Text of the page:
Cardio-boxing and Kick-boxing for Super Fitness

Article by Gary Matthews

cardio boxing
cardio boxing. Getty Images

Cardio-boxing and kickboxing are two great ways to use martial arts techniques to condition the whole body because it builds muscle strength, endurance, balance, agility and coordination all at the same time.

Cardio-boxing has also been shown to promote well-being because it builds confidence and discipline. Most cardio-box programs consist of variable heart rate work and actual boxing techniques. 

A good way to determine exercise intensity during cardio-boxing is by taking your heart rate or use the rating of perceived exertion. For this workout, your heart rate range is 50% - 70% of your max heart rate. To determine this number, subtract your age from 220 and multiply this by .5 and .7 to get the top and bottom heart rates. If you are 40, this number is 220-40= 180. 180 x 0.5= 90, and 180 x 0.7= 126. So your heart rate range is 90-126 bpm.

To get a more precise reading of your heart rate you can use a heart rate monitor.

Start with a good warm up and gradually increase your heart rate. Your first workout session should be no more than 10 minutes. Over time you will work up to 20 minutes. Once you’re comfortable with working out for 20 minutes at 70% then try to increase the heart rate up to 80%.

Boxing Technique

  • Stand with your feet shoulder-width apart, with your left foot in front of your right foot. Your right heel should be slightly raised with your left foot flat on the floor and toes pointing ahead.
  • Bend your knees a little and balance your weight comfortably and evenly.
  • Place your elbows close to your body with your left fist held at head height and in a position that corresponds to your left foot.
  • The right fist should be at head height also and guarding the chin, with both elbows protecting your body and both fists protecting your chin.
  • This is your defensive and offensive position after throwing punches, so please practice this before going any further.
  • When moving forward in this boxing stance the left foot moves forward first and then the right follows.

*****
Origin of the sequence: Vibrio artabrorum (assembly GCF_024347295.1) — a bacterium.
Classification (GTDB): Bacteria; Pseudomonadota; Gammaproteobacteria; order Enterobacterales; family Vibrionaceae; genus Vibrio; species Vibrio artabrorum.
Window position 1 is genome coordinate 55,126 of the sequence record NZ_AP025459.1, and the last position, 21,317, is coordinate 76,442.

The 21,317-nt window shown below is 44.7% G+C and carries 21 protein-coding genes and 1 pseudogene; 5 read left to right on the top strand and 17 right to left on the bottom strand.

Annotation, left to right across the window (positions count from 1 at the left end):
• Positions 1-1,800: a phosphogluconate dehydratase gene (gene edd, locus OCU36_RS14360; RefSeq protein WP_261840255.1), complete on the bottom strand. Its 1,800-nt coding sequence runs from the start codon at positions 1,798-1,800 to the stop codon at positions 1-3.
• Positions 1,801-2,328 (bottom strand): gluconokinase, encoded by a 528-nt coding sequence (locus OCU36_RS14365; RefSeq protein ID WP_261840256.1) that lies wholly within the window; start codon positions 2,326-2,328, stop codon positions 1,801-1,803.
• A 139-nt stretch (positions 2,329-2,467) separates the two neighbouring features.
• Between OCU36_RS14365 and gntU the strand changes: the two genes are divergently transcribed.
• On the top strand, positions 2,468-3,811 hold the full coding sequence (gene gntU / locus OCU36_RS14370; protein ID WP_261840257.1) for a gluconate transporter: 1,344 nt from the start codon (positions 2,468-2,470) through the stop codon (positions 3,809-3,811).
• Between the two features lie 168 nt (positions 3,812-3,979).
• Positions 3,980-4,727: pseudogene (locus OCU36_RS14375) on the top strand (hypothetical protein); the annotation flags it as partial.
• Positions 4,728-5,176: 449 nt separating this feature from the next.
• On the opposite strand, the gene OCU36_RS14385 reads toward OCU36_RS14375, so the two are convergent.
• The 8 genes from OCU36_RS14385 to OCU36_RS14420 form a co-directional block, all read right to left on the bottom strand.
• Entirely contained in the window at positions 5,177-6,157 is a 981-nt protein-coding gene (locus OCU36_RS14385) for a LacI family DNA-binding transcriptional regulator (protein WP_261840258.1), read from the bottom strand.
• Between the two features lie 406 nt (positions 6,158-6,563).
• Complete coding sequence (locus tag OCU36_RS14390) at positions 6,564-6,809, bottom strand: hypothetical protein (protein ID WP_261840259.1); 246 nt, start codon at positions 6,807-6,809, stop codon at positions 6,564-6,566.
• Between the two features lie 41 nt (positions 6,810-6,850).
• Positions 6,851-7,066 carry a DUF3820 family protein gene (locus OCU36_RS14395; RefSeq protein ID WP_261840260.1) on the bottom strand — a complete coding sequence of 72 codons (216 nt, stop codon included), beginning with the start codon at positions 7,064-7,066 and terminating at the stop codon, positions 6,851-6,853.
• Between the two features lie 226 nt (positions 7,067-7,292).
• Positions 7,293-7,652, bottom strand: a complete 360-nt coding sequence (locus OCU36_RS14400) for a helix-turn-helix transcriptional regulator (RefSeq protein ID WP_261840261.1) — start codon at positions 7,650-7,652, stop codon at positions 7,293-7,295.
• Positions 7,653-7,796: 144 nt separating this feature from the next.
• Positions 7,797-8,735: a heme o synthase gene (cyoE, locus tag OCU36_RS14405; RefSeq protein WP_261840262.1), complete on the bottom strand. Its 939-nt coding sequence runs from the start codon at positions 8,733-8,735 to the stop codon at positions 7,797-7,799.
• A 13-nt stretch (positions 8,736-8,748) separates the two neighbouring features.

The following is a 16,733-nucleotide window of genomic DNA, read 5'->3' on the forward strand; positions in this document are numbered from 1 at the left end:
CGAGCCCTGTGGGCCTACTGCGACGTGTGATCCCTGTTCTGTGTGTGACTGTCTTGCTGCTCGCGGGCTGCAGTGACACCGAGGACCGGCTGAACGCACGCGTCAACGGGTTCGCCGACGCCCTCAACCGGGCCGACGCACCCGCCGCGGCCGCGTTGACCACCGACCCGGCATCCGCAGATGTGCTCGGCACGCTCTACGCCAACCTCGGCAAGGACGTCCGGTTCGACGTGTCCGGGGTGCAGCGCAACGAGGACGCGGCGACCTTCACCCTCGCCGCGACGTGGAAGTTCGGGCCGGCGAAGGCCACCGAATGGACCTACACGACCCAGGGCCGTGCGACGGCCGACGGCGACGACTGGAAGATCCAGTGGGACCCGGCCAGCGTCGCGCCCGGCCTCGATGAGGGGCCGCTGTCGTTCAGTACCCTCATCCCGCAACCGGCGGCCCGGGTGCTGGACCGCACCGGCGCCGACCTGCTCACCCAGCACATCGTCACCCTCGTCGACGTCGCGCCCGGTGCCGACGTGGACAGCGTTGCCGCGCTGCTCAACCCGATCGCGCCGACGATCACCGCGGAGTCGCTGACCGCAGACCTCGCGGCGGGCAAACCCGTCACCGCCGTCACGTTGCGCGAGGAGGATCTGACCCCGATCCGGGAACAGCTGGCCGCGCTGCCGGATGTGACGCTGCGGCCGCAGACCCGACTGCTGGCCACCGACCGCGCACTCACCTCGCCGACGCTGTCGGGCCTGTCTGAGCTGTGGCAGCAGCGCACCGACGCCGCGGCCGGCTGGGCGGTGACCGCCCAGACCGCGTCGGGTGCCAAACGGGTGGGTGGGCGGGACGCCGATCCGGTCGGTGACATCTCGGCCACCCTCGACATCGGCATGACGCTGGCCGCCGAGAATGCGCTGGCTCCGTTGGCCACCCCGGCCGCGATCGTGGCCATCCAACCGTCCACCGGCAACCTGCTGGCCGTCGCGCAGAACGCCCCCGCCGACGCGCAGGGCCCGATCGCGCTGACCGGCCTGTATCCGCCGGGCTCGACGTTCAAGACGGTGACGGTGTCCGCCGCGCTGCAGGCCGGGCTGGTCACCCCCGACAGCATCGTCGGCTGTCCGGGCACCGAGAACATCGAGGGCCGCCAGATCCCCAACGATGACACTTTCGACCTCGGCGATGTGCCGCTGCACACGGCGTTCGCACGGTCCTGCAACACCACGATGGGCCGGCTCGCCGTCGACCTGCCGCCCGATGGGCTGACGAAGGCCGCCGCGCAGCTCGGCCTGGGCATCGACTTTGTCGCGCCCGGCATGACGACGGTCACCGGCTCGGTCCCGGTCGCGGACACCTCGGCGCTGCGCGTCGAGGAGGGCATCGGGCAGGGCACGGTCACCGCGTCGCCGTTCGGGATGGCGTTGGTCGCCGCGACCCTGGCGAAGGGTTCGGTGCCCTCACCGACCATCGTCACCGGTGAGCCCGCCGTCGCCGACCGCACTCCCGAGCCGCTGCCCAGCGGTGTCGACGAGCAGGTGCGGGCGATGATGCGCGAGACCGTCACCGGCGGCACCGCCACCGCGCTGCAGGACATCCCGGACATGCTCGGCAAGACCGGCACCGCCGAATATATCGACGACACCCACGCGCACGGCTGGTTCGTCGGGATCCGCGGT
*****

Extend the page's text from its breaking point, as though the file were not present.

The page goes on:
• When moving back, the right moves back and then the left follows.
  • When moving sideward to the right, the right foot moves first followed by the left.
  • When moving sideward to the left, the left foot moves first followed by the right.
  • Practice this moving forward, back and sideward in the boxer’s stance until it is done smoothly and quickly.
  • Remember to keep your guard up and elbows tucked into your sides.
  • Keep your head at eye level with your upper body leaning forward slightly.
  • In boxing, it is important that punches are thrown quickly and then bought back quickly to assume a defensive posture.

A left jab has many uses, it can be used for both offensive and Defensive actions. From the set stance, the left arm is pushed quickly and forcefully forward, the weight is shifted to the front foot.

The fist moves in a straight line and straight back again for defense.

At the moment of impact, the back of the hand and the lower arm are in a straight line. Keep the right fist in the defensive position and elbow tucked into the body during the movement.

The straight right is also known as the punching hand and can be thrown with considerable force. The arm moves straightforward from the chin, the body weight is shifted to the front foot with the ball of the foot of the back leg pushing into the floor for more power.

The back of the hand is straight and pointing up at the moment of impact. The arm is then immediately pulled back for protection after the hit.

The left hook to the head and body is an effective punch for closer range work. From the set, stance turn your left shoulder quickly and move your elbow up to shoulder height. The fist moves in a circular motion to the target, with the elbow bent.

Rotate your hip and body whilst pressing your front left down keeping the back of your fist pointing up and in a straight line with the lower arm. The left hook to the body is similar to the above but increases the rotation of the body

The right uppercut is also carried out at close range. Drop the lower part of your punching arm until the lower and upper arm is at right angles to each other. The back of your hand should be pointing away from you, now thrust your arm forward and upward to your target.

Shift your body weight to your front leg and rotate your hip and shoulder on the same side. Remember to keep your left fist guarding your chin during the entire movement. Now practice all your punches until they are done quickly and smoothly.

To develop speed and endurance, try punching straight left and right combinations into the heavy bag. The duration of the exercise period is the same as the rest period i.e. 10 seconds exercise, 10 seconds rest, 20 seconds exercise, 20 seconds rest, and so on. Move up higher as your condition improves.

About the Author
Gary Matthews is a strength and fitness trainer and writer who maintains the Maximum Fitness web site.

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